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March 1981

In Support of Having Your Operation Where There Is Training of Surgical Residents

Author Affiliations

Brigham and Women's Hospital 75 Francis St Boston, MA 02115

Arch Surg. 1981;116(3):269-270. doi:10.1001/archsurg.1981.01380150005001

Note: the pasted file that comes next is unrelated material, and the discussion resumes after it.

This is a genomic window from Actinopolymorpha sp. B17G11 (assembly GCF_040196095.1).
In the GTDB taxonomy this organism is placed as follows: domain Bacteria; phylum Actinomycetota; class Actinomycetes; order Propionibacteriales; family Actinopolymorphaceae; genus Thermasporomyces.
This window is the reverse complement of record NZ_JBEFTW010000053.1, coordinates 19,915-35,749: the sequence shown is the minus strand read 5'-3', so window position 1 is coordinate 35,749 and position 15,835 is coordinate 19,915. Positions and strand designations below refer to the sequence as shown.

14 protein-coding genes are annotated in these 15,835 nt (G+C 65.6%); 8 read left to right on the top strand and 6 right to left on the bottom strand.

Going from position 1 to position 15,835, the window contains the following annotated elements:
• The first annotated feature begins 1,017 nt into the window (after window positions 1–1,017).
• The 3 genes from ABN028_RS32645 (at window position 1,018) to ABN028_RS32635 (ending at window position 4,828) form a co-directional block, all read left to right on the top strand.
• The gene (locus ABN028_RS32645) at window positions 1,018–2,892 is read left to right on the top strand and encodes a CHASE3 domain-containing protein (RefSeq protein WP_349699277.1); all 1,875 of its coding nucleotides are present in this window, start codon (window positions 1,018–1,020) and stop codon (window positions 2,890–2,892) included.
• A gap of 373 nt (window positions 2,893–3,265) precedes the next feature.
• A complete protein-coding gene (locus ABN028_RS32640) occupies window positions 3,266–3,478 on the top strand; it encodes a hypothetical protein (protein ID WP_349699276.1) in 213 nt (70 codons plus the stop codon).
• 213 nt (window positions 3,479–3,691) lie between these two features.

For those committed to the training of residents, the issue of who performs the surgery is an important one. The ethical question involved in persons placing themselves under the responsibility of a surgeon of their choice only to discover that the operation is performed, albeit under direct supervision, by a resident in training, can be difficult to resolve. Central to a free-enterprise philosophy is the belief that fee payment secures particular rights for the buyer (the patient), as well as somehow increasing his bond with the seller (the surgeon). If the surgeon is to depart from this implied relationship, such a move must be well understood by all parties. Additionally, pressure is presently being exerted on many urban teaching hospitals by the recent implementation of Section 227 of the Social Security Amendments of 1972 (Public Law 92-603), which potentially limits payments for surgery performed by the resident staff.1,2


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